On appeal from Superior Court, Law Division, Camden County.
Matthews, Crane and Antell.
The State appeals from a judgment awarding defendant landowner $177,512 as damages in this condemnation proceeding. It contends that the judge erred in holding that defendant's building had no value after the taking and in awarding defendant the cost of demolishing the building.
We affirm. There is sufficient credible evidence in the record to support the finding that the cost of repairing the building would exceed the value of the building in a restored condition. Rova Farms Resort v. Investors Ins. Co. , 65 N.J. 474, 484 (1974); State v. Johnson , 42 N.J. 146 (1964). Defendant is entitled to the difference between the market value of his entire property before the taking. Alternatively, damages may be calculated by adding the value of the property taken to the damage to the remainder. Village of South Orange v. Alden Corp. , 71 N.J. 362, 367-368 (1976); State v. Interpace Corp. , 130 N.J. Super. 322, 329 (App. Div. 1974).
Here the State took all of the frontage on defendant's property and demolished the front 31 feet of a building. At the time of the taking the building was rented to various tenants.
After the taking, defendant was required to obtain a building permit in order to restore the front of the building. Moreover, before he could reoccupy the building, he had to obtain a certificate of occupancy. The building inspector testified that such a certificate would not be issued for this building until defendant had completed substantial repairs.
Those repairs included extensive renovation and replacement of the electrical, plumbing and heating systems and correction of structural deficiencies. Those defects and deficiencies existed before the taking but defendant was not required to correct them before the building could be occupied. That was because his use of the building pre-existed the building code so that he was not required to pass any city inspection in order to obtain a certificate of occupancy.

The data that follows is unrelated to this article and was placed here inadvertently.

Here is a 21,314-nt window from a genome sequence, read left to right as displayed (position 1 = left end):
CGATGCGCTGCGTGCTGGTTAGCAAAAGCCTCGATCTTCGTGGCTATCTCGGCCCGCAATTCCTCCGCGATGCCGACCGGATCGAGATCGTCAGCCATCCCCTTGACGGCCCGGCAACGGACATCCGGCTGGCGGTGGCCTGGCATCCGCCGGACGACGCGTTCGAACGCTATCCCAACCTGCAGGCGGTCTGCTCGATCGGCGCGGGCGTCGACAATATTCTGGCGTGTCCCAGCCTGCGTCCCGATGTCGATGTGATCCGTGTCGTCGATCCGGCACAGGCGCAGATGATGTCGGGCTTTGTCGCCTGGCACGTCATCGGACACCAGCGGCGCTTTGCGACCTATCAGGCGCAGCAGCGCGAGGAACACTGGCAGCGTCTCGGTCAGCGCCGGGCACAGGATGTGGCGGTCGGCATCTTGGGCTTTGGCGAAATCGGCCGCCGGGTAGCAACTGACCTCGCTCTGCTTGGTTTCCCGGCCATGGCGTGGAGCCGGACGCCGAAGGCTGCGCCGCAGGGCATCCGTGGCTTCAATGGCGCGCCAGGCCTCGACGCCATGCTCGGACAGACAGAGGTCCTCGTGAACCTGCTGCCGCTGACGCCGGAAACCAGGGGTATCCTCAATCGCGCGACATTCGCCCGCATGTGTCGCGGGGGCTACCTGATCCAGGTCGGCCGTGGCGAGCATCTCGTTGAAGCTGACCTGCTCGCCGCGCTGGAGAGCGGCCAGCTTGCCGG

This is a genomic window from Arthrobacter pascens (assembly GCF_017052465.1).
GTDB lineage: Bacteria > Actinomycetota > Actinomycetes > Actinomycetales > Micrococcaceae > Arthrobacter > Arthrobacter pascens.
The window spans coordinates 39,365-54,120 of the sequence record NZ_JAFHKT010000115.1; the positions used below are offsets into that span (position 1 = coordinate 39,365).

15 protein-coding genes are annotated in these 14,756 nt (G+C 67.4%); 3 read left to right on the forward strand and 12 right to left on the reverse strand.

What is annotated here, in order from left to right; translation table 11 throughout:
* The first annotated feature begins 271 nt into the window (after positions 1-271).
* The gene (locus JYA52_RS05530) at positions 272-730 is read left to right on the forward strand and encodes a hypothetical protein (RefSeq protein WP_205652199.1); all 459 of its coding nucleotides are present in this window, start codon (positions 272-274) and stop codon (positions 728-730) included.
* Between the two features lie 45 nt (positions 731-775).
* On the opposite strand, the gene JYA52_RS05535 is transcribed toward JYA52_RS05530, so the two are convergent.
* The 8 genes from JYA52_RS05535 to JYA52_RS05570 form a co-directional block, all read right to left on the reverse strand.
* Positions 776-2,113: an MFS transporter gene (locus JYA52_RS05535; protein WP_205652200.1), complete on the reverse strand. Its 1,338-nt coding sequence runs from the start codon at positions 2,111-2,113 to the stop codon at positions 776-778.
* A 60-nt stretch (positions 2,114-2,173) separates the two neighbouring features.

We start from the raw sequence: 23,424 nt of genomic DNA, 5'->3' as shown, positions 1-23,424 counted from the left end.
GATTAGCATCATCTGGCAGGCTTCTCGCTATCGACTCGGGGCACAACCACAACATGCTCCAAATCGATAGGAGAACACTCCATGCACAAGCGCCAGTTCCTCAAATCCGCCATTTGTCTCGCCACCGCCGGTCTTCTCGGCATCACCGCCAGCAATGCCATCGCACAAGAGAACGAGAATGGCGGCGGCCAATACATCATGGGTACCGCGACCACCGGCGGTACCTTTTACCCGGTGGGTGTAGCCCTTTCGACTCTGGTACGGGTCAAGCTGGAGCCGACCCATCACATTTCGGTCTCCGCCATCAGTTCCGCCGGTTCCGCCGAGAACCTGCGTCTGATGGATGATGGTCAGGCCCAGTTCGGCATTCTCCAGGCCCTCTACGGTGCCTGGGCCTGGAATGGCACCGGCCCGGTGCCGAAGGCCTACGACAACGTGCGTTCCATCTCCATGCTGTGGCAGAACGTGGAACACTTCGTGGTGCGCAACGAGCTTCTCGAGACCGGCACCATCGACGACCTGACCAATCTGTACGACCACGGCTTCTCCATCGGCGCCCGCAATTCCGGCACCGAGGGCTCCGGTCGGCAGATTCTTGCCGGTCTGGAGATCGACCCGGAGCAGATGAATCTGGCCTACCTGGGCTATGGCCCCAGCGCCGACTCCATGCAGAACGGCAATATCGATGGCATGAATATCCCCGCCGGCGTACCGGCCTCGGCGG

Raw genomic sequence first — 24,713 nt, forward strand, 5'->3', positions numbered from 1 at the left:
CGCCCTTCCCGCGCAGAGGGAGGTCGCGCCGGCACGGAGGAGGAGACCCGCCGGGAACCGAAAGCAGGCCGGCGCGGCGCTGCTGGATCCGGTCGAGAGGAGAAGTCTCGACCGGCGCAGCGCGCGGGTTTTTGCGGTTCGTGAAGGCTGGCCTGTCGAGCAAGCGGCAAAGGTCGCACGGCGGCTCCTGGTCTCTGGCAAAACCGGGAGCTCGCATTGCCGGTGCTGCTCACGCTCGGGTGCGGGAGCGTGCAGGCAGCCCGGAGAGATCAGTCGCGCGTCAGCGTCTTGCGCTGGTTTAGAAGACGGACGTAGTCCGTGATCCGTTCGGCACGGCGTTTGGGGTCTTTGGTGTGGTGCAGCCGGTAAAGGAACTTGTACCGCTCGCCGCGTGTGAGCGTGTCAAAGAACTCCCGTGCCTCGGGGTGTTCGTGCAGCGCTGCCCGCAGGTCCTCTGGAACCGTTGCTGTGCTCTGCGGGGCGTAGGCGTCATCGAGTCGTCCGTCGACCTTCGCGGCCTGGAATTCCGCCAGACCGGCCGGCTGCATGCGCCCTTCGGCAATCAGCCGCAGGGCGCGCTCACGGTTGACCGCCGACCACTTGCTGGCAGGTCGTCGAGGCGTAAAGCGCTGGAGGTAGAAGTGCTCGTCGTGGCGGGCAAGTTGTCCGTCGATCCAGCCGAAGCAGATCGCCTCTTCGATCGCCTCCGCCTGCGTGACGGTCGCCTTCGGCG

The need for a certificate of occupancy, and hence for the extensive repairs, was directly attributable to the State's partial demolition of the building. Defendant is entitled to consequential damages resulting from the State's action and, specifically, for damages resulting from the need to comply with municipal ordinances. State v. Birch , 115 N.J. Super. 457, 466 (App. Div. 1971).
Since defendant has been left with a partially demolished, unusable building, the judge properly awarded him the cost of demolishing the remnant. "If part of a building is left standing in such condition that some value cannot be reclaimed by way of restoration, the owner should receive the value of the entire parcel, as improved, plus the cost of removing the building remnant from the remainder area (minus the value of the remainder area after such removal)." 4A Nichols, Eminent Domain , § 14.23 at 14-95. Had he been awarded only the value of the building before taking (less the value of the land) he would not have been able to use the property until the building was demolished. The award of demolition costs therefore does no more than compensate him for his actual loss and leave him with the only valuable portion of the property, the land itself.